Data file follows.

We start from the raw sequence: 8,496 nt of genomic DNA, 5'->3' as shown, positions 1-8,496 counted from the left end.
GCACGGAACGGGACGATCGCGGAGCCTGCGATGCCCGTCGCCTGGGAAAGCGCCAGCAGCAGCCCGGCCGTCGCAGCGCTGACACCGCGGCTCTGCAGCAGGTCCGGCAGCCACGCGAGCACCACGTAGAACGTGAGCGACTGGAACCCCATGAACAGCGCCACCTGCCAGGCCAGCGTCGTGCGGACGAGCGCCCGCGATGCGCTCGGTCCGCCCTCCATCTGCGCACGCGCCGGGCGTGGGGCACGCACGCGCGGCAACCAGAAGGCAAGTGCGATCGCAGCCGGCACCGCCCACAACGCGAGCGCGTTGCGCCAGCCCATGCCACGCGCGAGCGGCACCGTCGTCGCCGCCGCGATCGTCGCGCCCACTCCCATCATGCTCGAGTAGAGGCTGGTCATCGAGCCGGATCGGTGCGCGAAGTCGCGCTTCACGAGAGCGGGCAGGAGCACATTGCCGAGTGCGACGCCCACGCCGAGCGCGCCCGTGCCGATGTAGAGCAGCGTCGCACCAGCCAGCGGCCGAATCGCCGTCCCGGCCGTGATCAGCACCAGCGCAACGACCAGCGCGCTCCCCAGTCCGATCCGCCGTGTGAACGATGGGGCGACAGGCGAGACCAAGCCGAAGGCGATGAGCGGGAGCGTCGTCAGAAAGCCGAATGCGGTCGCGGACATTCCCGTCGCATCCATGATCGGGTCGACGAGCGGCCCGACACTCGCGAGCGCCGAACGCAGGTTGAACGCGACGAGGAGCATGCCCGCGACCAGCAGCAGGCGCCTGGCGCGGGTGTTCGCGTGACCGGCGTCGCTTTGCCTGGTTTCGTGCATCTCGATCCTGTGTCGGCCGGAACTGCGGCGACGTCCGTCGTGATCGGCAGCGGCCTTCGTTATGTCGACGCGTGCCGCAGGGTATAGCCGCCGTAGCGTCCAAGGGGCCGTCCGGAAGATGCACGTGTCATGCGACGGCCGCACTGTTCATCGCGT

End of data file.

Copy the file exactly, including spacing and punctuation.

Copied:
We start from the raw sequence: 8,496 nt of genomic DNA, 5'->3' as shown, positions 1-8,496 counted from the left end.
GCACGGAACGGGACGATCGCGGAGCCTGCGATGCCCGTCGCCTGGGAAAGCGCCAGCAGCAGCCCGGCCGTCGCAGCGCTGACACCGCGGCTCTGCAGCAGGTCCGGCAGCCACGCGAGCACCACGTAGAACGTGAGCGACTGGAACCCCATGAACAGCGCCACCTGCCAGGCCAGCGTCGTGCGGACGAGCGCCCGCGATGCGCTCGGTCCGCCCTCCATCTGCGCACGCGCCGGGCGTGGGGCACGCACGCGCGGCAACCAGAAGGCAAGTGCGATCGCAGCCGGCACCGCCCACAACGCGAGCGCGTTGCGCCAGCCCATGCCACGCGCGAGCGGCACCGTCGTCGCCGCCGCGATCGTCGCGCCCACTCCCATCATGCTCGAGTAGAGGCTGGTCATCGAGCCGGATCGGTGCGCGAAGTCGCGCTTCACGAGAGCGGGCAGGAGCACATTGCCGAGTGCGACGCCCACGCCGAGCGCGCCCGTGCCGATGTAGAGCAGCGTCGCACCAGCCAGCGGCCGAATCGCCGTCCCGGCCGTGATCAGCACCAGCGCAACGACCAGCGCGCTCCCCAGTCCGATCCGCCGTGTGAACGATGGGGCGACAGGCGAGACCAAGCCGAAGGCGATGAGCGGGAGCGTCGTCAGAAAGCCGAATGCGGTCGCGGACATTCCCGTCGCATCCATGATCGGGTCGACGAGCGGCCCGACACTCGCGAGCGCCGAACGCAGGTTGAACGCGACGAGGAGCATGCCCGCGACCAGCAGCAGGCGCCTGGCGCGGGTGTTCGCGTGACCGGCGTCGCTTTGCCTGGTTTCGTGCATCTCGATCCTGTGTCGGCCGGAACTGCGGCGACGTCCGTCGTGATCGGCAGCGGCCTTCGTTATGTCGACGCGTGCCGCAGGGTATAGCCGCCGTAGCGTCCAAGGGGCCGTCCGGAAGATGCACGTGTCATGCGACGGCCGCACTGTTCATCGCGT